This is a 3D photographic model of the squatted street I lived in for 15 years. Its name comes from a Hackney Gazette headline calling my neighbourhood 'The Ghetto' and goes on to describe my home; "The neighbourhood is a crime-ridden derelict ghetto, a cancer- a blot on the landscape. Why would people want to live there anyway?" me and over 100 others, that's who. This work is on permanent display at the Museum of London
These portraits were taken between 1997 and 1999, when I traveled and lived in a double-decker bus in England and Europe. In these photographs I set out to not only document the life and times of my friends and fellow travelers but to give them dignity and show a rich and beautiful lifestyle.
This series of photographs was taken in my street in Hackney, 1997. Myself and the residents who made up this community were fighting eviction as squatters. The title of the series comes from the wording used in our eviction orders. The postures and gestures reference Vermeer's paintings and set out to give status and dignity to our community.
This series of photographs was taken at the end of the last century. They show Hackney's post industrial landscape before the Olympics arrived in town. The images make reference to the Pre-raphaelite paintings giving a sense of beauty and narrative to a maligned and overlooked place and culture.
This series of images depicts the folklore and myths that have built up around my community and surroundings in Hackney over the past twenty-five years. The photographs reference historical tableaux paintings to create striking mythical images which celebrate life by transforming the ordinary into the extraordinary.
This is a magical film. It weaves the memories of people who grew up in east London and have lived on the estate since it opened into a silvery thread of meaning illuminated by dramatisations of their experiences filmed in the aged, but dignified, Woodberry Down buildings and public spaces.
This series of tableaux photographs was inspired by Thomas Hardy and the way he interwove newspaper articles from his local paper into his novels. Likewise, I have interwoven the headlines from the Hackney Gazette with classical paintings to produce images that create a lasting social commentary.
In Flashback I've blurred the boundaries between fine art practice and documentary by re-examining the history of London using key artefacts from the Museum of London’s collections which illustrate key moments in the history of London. For example, sets such as the 1920’s Selfridges lift and the 17th century Newgate prison cell and costumes such as the 18th century city merchant and a 1950’s nippy waitress outfit. These were then interwoven with people from the wider museum community, such as local schoolchildren, a representative of the Lesbian and Gay cross gender community, board members, museum employees and artisans. By combining and mixing up these three elements I have created unique and surprising portraits, which steal from different times and fashions. This disorientates the viewer by creating a visual jigsaw puzzle, challenging them to make sense of the images, which are clearly at odds with what one expects from period portraits.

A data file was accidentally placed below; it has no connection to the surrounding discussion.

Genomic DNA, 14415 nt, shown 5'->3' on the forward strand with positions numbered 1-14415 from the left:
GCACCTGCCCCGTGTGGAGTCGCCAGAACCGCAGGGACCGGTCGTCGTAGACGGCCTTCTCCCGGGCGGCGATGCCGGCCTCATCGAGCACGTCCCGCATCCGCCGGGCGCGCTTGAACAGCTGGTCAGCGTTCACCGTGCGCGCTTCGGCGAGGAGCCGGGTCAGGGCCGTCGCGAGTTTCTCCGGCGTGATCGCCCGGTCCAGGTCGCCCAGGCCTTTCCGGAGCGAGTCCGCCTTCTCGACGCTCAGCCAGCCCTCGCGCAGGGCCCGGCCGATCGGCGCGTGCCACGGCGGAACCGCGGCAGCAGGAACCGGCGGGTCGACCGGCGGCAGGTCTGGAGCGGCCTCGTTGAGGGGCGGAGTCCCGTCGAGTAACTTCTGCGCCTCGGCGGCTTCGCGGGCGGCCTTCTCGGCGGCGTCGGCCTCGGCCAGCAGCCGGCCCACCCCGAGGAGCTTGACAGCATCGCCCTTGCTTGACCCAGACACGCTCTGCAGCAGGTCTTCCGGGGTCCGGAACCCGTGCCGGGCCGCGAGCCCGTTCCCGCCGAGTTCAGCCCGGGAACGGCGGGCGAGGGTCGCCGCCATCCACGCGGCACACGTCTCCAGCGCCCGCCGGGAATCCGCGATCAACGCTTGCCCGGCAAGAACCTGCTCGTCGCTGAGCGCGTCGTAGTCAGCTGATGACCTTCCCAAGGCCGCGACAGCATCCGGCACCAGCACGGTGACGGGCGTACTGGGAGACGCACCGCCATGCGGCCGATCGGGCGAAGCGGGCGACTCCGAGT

A Midsummer Night’s Dream is inspired by Shakespeare’s play and the paintings of Romantic artist Henry Fuseli. This contemporary reworking of the play is set in Hackney, East London and features local people and communities including samba dancers, pearly kings and queens, a thrash metal band and a pole dancer. Taking key moments from the play, I have distilled Shakespeare’s work into a series of images which weave together contemporary city life with that of the celebrated tale of love and illusion. This series of nine works was commissioned by the Royal Shakespeare Company to celebrate their 50th birthday season.
Punch Professors in England features contemporary Punch practitioners, known since Victorian times as ‘Professors', who for generations have brought the story of Punch and Judy to life with their wit and personality. Specially commissioned for Mr Punch’s 350th birthday celebrations by the V&A's Museum of Childhood, the portraits show each Professor alongside their booth, expressing the highly individual approaches each of them have to their performance.
Many of the buildings I have photographed are monuments to this industrial past, showing us the fingerprints of working lives and the products that these endveours have created and from them a way of life and culture. I have always been attracted to these shrines from a disappearing world, a world my grandfather was meshed too, with his engineering company in Birmingham. A world I have explored through photography in Hackney Wick, where the industrial landscape became a playground for the dispossessed, and is now reincarnated as an Olympic wonderland. All these elements have aligned themselves in this photographic essay, connecting my history to my country’s and Birmingham to Hackney. In the same way Alexander Parkes of Birmingham invented Parkesine, the base material of my film and took it to Hackney Wick to be mass-produced, I now take my pinhole photography back in time to Birmingham, to illuminate and document this very special place.
After the Battle of the Beanfield a new breed of travellers took the free festival scene off to foreign shores… In 1995 Tom set off from a squatted street in Hackney with a group of friends in an old double decker bus, loaded with sosmix, muesli, baby-foot table and a sound system. Fuelled by selling egg butties, veggie burgers and beer, their journey took them through folk festivals in France, tecknivals in Czech, hippie gatherings in Austria and beach parties in Spain. Le Crowbar Café became a staple diet for a nomad party community hungry for all night food and cheesy music, an oasis in a storm of musical madness. Tom’s book paints a vivid picture of friends on a journey, exploring new horizons and ways of living on the road.